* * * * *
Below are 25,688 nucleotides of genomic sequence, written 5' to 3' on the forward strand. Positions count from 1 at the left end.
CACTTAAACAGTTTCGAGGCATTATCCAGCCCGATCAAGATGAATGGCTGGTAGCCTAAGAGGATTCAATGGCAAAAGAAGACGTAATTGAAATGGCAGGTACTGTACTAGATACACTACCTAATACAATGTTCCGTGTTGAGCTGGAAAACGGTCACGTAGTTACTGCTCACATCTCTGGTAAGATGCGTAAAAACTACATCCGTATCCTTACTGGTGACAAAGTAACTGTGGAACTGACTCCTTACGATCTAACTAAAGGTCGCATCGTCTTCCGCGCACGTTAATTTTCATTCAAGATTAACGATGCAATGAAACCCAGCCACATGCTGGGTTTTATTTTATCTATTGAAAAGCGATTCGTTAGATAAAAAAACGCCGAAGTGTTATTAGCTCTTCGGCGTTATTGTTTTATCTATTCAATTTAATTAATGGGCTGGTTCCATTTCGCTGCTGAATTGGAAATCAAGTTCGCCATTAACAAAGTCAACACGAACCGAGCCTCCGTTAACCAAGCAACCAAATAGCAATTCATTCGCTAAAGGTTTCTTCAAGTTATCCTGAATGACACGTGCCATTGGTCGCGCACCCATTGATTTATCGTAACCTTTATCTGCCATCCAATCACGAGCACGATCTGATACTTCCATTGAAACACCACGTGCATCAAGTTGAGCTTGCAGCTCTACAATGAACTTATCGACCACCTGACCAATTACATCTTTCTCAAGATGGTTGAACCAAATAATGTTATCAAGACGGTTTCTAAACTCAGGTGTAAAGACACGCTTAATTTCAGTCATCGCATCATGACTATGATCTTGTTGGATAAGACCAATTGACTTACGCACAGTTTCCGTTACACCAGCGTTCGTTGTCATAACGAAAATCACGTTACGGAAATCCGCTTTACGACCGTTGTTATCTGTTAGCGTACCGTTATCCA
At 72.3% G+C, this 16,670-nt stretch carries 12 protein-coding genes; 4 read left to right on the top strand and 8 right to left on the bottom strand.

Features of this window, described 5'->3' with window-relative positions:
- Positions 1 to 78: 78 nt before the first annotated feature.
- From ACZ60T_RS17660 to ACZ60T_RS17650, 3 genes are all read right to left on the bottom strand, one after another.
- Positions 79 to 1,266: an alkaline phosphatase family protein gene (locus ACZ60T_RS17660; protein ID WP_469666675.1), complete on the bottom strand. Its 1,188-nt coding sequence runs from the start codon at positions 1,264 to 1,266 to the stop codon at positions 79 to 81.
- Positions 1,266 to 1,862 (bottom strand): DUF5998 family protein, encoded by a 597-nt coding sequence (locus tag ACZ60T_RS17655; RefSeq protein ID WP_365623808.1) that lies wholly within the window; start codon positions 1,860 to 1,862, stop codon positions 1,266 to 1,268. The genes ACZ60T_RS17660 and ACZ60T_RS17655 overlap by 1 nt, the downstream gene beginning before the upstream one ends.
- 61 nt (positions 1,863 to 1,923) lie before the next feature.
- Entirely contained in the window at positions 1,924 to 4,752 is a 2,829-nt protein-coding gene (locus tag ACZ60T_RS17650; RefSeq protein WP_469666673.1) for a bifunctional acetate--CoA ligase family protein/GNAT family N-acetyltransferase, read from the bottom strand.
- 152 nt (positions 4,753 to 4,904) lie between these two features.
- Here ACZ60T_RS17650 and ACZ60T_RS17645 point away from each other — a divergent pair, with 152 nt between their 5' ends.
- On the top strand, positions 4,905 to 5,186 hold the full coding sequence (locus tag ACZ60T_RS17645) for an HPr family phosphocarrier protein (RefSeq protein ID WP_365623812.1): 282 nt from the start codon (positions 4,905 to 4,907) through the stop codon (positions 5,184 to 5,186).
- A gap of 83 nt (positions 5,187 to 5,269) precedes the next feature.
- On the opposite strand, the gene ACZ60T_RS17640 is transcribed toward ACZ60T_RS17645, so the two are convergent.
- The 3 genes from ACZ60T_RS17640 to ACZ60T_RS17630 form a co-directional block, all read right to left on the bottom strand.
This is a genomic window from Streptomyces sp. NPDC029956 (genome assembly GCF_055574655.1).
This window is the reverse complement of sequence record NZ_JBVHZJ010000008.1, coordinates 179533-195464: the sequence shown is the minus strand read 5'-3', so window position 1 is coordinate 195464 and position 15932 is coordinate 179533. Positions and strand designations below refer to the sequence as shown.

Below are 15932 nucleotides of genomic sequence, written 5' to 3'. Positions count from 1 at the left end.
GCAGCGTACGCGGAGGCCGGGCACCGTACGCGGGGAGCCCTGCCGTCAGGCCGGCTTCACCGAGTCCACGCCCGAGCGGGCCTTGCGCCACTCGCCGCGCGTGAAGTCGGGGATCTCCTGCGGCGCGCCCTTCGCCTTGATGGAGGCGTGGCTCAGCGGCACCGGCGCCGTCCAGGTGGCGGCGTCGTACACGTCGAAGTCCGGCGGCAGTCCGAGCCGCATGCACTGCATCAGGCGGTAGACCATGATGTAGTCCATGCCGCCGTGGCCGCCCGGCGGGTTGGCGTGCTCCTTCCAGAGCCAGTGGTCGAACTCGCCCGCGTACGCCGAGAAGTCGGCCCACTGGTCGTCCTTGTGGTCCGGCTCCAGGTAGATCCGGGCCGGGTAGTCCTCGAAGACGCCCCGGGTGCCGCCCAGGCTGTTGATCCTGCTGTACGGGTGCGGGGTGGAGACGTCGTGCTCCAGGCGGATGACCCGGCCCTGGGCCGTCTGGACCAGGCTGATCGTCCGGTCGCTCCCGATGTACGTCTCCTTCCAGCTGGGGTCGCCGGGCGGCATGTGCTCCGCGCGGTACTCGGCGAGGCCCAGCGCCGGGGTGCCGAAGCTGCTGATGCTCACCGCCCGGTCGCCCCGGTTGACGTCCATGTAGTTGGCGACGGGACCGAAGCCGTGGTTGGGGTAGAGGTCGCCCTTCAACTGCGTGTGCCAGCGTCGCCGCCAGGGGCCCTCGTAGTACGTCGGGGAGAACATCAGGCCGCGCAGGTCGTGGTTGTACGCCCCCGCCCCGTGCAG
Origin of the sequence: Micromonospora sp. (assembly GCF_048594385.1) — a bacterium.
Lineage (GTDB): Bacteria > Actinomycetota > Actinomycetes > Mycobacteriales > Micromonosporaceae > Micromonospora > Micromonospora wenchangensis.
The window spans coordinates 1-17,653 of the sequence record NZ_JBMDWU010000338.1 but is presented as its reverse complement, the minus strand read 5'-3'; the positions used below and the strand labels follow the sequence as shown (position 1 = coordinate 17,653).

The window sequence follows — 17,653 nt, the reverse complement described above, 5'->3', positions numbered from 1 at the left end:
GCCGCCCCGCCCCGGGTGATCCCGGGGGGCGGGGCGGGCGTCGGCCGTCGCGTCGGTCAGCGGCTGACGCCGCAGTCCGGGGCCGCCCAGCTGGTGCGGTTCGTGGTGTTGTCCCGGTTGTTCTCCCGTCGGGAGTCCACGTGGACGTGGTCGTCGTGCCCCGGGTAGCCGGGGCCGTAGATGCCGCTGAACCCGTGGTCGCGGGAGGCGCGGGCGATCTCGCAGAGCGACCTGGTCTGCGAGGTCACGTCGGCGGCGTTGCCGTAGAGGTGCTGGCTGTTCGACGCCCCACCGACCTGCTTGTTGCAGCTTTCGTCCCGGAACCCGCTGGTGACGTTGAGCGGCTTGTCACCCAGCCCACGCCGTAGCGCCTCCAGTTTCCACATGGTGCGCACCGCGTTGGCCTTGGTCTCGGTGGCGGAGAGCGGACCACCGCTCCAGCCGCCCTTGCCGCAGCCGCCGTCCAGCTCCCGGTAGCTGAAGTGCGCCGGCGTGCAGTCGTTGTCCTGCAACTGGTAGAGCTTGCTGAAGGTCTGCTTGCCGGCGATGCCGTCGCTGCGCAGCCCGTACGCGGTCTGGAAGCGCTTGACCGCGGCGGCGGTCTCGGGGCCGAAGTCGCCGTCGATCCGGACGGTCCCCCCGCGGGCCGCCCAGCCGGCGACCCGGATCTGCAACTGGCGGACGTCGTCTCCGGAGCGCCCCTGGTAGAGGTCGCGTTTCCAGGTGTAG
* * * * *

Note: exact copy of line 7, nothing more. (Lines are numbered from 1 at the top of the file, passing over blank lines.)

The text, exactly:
- Positions 79 to 1,266: an alkaline phosphatase family protein gene (locus ACZ60T_RS17660; protein ID WP_469666675.1), complete on the bottom strand. Its 1,188-nt coding sequence runs from the start codon at positions 1,264 to 1,266 to the stop codon at positions 79 to 81.